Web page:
Stanford senior Mallory Burdette continues to steal the spotlight at the 2012 U.S. Open, moving into the third round following a 6-2, 6-4 win over Lucie Hradecka of the Czech Republic on Wednesday morning.
The victory landed Burdette in the main interview room, an unexpected visit.
"This is quite an experience," said Burdette, "and I'm really enjoying it. I think one of the biggest things I did well today was just managing my nerves, managing my thoughts out there. Yeah, every point I stuck to my rituals in between points and was just really focused on trying to be aggressive and playing my game style."
Burdette's victory set the stage for a showdown against Maria Sharapova, seeded No. 3 in the draw and ranked No. 3 in the world. Sharapova defeated Lourdes Dominguez Lino, 6-0, 6-1, in the second round later Wednesday.
The match with Sharapova, possibly on national TV and in the main Arthur Ashe Stadium, would be yet another great first-time experience for Burdette.
"I have no idea," said Burdette, when asked of what she would expect. "I have only walked out on Ashe with nobody in the stadium. Actually, at the National Indoor College Tournament they give you a little tour and we get to go out there at night. But, I have no idea. It's going to be quite an experience.
"I've always looked up to Maria. I remember sitting with my (private) coach, Nick, when she won her first Wimbledon title and talking about her game and the way that she plays. I would ceertainly love to play more like her. It's going to be a lot of fun."
Appearing as a wild card in her first career Grand Slam, Burdette had a chance to shake off any early jitters Monday night with a 6-4, 6-3 victory over Switzerland's Timea Bacsinsky in the opening round.
Burdette has enjoyed a successful summer testing her game on the pro circuit, collecting singles crowns at the Hospital Tennis Classic ($10,000 USTA Pro Circuit) and Odlum Brown Vancouver Open ($200,000 USTA Pro Circuit), which earned her a main draw U.S. Open wild card. Back in July, Burdette picked up her first career WTA victory in the Bank of the West Classic opening round before hanging tough early on against 10th-ranked Marion Bartoli in a 7-5, 6-0 loss.
"This summer has been amazing," Burdette said. "One of my biggest goals as the beginning of the summer was to obviously play some of the pro tournaments and see if I just enjoyed travel and go playing these tournaments week in and week out. I can honestly say that I've enjoyed the whole process. It's been great.
"To end up here at the U.S. Open was a huge surprise. I never expected that at the beginning of the summer. I kind of thought I missed my chance at NCAAs when I lost in the finals. That wasn't even on my radar. Yeah, so it's been a crazy ride. Very exciting."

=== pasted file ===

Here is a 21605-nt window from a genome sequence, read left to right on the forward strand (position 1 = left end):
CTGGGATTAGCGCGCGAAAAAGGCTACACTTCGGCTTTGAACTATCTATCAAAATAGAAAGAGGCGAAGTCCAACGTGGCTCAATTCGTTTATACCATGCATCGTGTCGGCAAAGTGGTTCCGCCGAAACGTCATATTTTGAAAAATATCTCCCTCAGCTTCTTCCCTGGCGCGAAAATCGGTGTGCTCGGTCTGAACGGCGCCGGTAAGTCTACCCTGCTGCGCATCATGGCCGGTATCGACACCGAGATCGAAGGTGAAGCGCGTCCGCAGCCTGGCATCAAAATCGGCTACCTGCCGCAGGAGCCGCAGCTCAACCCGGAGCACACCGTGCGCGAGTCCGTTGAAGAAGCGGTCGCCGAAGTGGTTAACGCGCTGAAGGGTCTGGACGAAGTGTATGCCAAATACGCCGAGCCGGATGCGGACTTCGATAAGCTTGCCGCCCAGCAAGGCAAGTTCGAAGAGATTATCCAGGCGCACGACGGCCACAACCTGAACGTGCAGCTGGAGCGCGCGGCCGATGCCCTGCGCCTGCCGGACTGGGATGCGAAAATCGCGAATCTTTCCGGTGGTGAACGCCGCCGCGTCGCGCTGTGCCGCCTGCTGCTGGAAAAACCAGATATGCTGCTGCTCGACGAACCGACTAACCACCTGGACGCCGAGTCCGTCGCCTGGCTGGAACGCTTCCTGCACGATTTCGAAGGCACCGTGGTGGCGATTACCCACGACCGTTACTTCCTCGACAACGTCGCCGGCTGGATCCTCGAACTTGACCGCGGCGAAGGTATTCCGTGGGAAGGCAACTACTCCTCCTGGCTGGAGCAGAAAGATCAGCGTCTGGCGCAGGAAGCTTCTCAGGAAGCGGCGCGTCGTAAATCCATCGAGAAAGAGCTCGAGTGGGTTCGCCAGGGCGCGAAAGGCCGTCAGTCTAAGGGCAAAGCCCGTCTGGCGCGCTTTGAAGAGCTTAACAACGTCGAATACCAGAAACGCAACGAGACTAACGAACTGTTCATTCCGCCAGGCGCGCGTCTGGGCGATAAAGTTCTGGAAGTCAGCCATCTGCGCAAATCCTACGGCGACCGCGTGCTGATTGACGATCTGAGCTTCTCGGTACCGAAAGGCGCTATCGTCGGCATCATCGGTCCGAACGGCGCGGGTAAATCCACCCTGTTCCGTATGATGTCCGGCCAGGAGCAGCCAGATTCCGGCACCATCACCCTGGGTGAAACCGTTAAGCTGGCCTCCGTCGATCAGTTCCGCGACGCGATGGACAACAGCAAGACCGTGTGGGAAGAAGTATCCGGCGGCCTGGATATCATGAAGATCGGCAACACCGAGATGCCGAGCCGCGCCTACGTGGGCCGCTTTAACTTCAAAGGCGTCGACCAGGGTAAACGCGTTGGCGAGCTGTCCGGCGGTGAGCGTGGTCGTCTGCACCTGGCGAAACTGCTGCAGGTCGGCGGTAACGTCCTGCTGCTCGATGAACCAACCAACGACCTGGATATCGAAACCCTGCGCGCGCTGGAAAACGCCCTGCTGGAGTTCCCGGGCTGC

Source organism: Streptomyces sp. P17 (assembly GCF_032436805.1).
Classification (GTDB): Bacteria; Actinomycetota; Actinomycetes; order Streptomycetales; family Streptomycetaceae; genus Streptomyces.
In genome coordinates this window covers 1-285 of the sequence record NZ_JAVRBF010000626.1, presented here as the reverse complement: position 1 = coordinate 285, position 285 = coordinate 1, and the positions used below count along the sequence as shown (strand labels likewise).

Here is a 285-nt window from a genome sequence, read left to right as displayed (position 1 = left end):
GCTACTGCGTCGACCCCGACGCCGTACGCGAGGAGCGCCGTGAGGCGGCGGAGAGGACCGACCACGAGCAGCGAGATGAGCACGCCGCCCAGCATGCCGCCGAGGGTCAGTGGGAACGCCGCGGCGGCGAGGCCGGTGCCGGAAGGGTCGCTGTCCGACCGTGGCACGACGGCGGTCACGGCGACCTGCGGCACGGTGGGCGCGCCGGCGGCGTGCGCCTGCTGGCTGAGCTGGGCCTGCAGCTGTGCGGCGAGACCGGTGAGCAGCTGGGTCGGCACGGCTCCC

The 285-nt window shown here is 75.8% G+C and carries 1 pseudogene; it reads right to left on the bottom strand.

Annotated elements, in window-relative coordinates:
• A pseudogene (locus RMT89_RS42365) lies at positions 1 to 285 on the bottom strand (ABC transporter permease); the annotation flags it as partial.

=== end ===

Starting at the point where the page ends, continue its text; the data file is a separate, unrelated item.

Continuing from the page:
A two-time NCAA doubles champion, Burdette teamed with junior Nicole Gibbs to win this year's title one season after bringing home the 2011 crown with Hilary Barte. The 2012 NCAA singles runner-up to Gibbs, Burdette has compiled a 104-22 overall singles record in three seasons.
Burdette and Gibbs were scheduled to compete against the sister duo of Serena Williams and Venus Williams on Wednesday in the opening round before Gibbs withdrew from competition.
Burdette and Gibbs captured the 2012 NCAA doubles crown, collecting Stanford's 15th overall collegiate doubles titles in school history and eighth since the NCAA adopted its current format in 1982. Burdette and Gibbs wrapped up the year 35-5 overall, 18-2 in duals, 17-3 in tournament play and 18-4 against nationally-ranked opponents.
"Stanford is just so great," Burdette said. "You're surrounded by such amazing people in the classroom, and all the athletes there at Stanford, they work so hard. It's been a great experience for me. I have learned to handle a variety of different situations and how to manage my tennis along with schooling, along with, you know, being a captain on the team and things like that. It's just been a very valuable experience, something that I think has definitely prepared me for playing pro tennis.
"I think college tennis is a great breeding ground for players, and I definitely wasn't sure when I was 18, whether I wanted to go pro or not. I was on the fence. And so I said, I'm going to take my time. I'm going to go to college, work towards a degree, and go from there. I think it's been extremely valuable for me."
In the men's field on Wednesday, Cardinal graduate Bradley Klahn outlasted Austria's Jurgen Melzer, 4-6, 6-3, 7-5, 5-7, 6-4, in the first round. Klahn collected his first career Grand Slam victory and concluding a historic day for Stanford tennis in the process.
"I started off a little sluggish and got broken in the first game of the match," said Klahn. "I think I finally started finding my rhythm and with that my confidence started growing with each set."
Klahn, who survived three rounds of qualifying just to earn a spot in the main draw, had never played five sets in his career before Wednesday night's match. After winning two of the first three sets, Klahn fell behind 5-2 in the fourth but battled back to tie the match at 5-5 before Melzer forced a deciding frame. The match was eventually completed in three hours and 34 minutes.
"I was pretty much in a daze out there that last set," Klahn said. "To play my first five-set match against such a tough opponent, who has been in a Grand Slam semifinal and in the top-10, it's pretty special."
Three months after closing out a tremendous college career, Klahn has been competing in professional tournaments during the summer. Despite entering the U.S. Open qualifying field as a wildcard, Klahn ripped off three consecutive straight-set victories to punch his ticket to the main draw.
A three-time All-American in both singles and doubles, Klahn posted a 130-34 overall singles record and captured five singles titles during his career on The Farm.
Klahn next will play No. 13 seed Richard Gasquet of France in the second round.